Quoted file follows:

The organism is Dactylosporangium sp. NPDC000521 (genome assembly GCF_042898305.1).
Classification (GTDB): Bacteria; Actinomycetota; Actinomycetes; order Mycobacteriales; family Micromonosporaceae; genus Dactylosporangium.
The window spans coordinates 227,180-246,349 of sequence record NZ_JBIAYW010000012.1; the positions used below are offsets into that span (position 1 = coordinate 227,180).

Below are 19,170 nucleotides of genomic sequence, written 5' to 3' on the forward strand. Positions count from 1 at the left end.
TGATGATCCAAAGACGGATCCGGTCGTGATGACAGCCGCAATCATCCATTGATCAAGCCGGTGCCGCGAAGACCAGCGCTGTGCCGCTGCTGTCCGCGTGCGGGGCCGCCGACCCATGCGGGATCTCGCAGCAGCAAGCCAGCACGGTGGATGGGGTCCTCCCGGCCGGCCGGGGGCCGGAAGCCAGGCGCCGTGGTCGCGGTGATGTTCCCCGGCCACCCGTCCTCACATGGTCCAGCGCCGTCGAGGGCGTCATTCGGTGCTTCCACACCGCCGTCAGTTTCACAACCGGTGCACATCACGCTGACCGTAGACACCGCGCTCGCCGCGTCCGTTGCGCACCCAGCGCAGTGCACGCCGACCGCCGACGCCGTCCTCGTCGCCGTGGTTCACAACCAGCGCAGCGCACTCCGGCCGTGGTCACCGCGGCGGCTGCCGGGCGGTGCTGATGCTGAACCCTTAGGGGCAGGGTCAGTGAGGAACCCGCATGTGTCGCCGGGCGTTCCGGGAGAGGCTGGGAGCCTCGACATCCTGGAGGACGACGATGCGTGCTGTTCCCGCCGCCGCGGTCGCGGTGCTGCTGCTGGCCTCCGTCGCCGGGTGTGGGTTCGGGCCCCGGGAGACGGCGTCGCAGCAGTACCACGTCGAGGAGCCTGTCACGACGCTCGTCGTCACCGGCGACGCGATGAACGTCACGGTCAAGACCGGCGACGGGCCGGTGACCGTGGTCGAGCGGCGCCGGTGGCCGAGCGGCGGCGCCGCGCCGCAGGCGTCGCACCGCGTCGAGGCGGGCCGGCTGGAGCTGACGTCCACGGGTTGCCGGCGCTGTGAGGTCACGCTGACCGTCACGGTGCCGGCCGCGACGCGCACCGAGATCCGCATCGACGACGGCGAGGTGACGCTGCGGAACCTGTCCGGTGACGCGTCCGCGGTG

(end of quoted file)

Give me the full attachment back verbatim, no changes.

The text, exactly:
The organism is Dactylosporangium sp. NPDC000521 (genome assembly GCF_042898305.1).
Classification (GTDB): Bacteria; Actinomycetota; Actinomycetes; order Mycobacteriales; family Micromonosporaceae; genus Dactylosporangium.
The window spans coordinates 227,180-246,349 of sequence record NZ_JBIAYW010000012.1; the positions used below are offsets into that span (position 1 = coordinate 227,180).

Below are 19,170 nucleotides of genomic sequence, written 5' to 3' on the forward strand. Positions count from 1 at the left end.
TGATGATCCAAAGACGGATCCGGTCGTGATGACAGCCGCAATCATCCATTGATCAAGCCGGTGCCGCGAAGACCAGCGCTGTGCCGCTGCTGTCCGCGTGCGGGGCCGCCGACCCATGCGGGATCTCGCAGCAGCAAGCCAGCACGGTGGATGGGGTCCTCCCGGCCGGCCGGGGGCCGGAAGCCAGGCGCCGTGGTCGCGGTGATGTTCCCCGGCCACCCGTCCTCACATGGTCCAGCGCCGTCGAGGGCGTCATTCGGTGCTTCCACACCGCCGTCAGTTTCACAACCGGTGCACATCACGCTGACCGTAGACACCGCGCTCGCCGCGTCCGTTGCGCACCCAGCGCAGTGCACGCCGACCGCCGACGCCGTCCTCGTCGCCGTGGTTCACAACCAGCGCAGCGCACTCCGGCCGTGGTCACCGCGGCGGCTGCCGGGCGGTGCTGATGCTGAACCCTTAGGGGCAGGGTCAGTGAGGAACCCGCATGTGTCGCCGGGCGTTCCGGGAGAGGCTGGGAGCCTCGACATCCTGGAGGACGACGATGCGTGCTGTTCCCGCCGCCGCGGTCGCGGTGCTGCTGCTGGCCTCCGTCGCCGGGTGTGGGTTCGGGCCCCGGGAGACGGCGTCGCAGCAGTACCACGTCGAGGAGCCTGTCACGACGCTCGTCGTCACCGGCGACGCGATGAACGTCACGGTCAAGACCGGCGACGGGCCGGTGACCGTGGTCGAGCGGCGCCGGTGGCCGAGCGGCGGCGCCGCGCCGCAGGCGTCGCACCGCGTCGAGGCGGGCCGGCTGGAGCTGACGTCCACGGGTTGCCGGCGCTGTGAGGTCACGCTGACCGTCACGGTGCCGGCCGCGACGCGCACCGAGATCCGCATCGACGACGGCGAGGTGACGCTGCGGAACCTGTCCGGTGACGCGTCCGCGGTG